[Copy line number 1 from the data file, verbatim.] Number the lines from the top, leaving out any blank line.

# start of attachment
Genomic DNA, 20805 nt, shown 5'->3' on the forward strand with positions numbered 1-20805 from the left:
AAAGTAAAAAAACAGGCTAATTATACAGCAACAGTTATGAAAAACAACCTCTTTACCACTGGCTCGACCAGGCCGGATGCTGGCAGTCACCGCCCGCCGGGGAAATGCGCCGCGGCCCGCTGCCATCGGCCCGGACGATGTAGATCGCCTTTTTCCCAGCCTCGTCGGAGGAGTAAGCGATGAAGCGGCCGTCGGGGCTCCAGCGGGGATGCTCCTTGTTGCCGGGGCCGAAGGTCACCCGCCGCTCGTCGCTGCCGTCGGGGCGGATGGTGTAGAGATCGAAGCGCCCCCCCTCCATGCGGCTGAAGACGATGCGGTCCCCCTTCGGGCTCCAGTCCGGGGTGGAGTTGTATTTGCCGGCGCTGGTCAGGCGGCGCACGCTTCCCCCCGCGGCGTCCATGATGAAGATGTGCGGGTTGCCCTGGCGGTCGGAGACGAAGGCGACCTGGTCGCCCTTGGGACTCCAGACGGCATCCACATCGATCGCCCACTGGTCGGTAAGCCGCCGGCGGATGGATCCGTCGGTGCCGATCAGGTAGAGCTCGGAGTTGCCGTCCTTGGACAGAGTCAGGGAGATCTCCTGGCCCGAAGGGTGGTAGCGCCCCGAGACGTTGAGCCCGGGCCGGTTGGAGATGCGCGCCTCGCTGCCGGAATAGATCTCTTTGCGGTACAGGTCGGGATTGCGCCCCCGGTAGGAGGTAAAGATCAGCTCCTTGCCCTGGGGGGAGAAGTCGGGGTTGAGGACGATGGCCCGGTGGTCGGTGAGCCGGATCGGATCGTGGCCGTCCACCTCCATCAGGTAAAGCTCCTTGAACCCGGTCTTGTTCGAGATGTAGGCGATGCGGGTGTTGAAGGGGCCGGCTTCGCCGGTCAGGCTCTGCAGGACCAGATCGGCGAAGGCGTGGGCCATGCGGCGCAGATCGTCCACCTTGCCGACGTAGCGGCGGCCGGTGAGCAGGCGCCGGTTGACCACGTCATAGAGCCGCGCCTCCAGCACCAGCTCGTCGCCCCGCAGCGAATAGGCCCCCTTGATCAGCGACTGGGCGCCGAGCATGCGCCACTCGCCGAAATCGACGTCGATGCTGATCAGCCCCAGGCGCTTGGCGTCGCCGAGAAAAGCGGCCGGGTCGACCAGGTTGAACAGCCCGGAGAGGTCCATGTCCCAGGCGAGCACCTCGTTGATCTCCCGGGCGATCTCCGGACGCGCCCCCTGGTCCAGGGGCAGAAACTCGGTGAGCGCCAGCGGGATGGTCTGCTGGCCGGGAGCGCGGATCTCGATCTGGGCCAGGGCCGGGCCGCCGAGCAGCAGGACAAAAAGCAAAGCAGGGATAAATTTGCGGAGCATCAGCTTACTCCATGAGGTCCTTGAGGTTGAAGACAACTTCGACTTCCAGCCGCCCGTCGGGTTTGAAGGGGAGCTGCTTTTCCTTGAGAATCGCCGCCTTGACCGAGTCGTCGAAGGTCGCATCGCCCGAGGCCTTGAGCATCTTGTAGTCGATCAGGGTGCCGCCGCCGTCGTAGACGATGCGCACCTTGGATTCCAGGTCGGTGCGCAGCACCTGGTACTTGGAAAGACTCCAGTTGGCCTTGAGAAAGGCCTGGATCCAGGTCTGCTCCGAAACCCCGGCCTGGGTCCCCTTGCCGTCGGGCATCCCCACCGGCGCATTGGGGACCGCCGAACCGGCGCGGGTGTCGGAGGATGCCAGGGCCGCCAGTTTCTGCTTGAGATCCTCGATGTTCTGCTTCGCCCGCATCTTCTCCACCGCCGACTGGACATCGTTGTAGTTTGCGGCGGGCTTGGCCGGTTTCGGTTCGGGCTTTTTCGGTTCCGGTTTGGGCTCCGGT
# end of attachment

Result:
Genomic DNA, 20805 nt, shown 5'->3' on the forward strand with positions numbered 1-20805 from the left: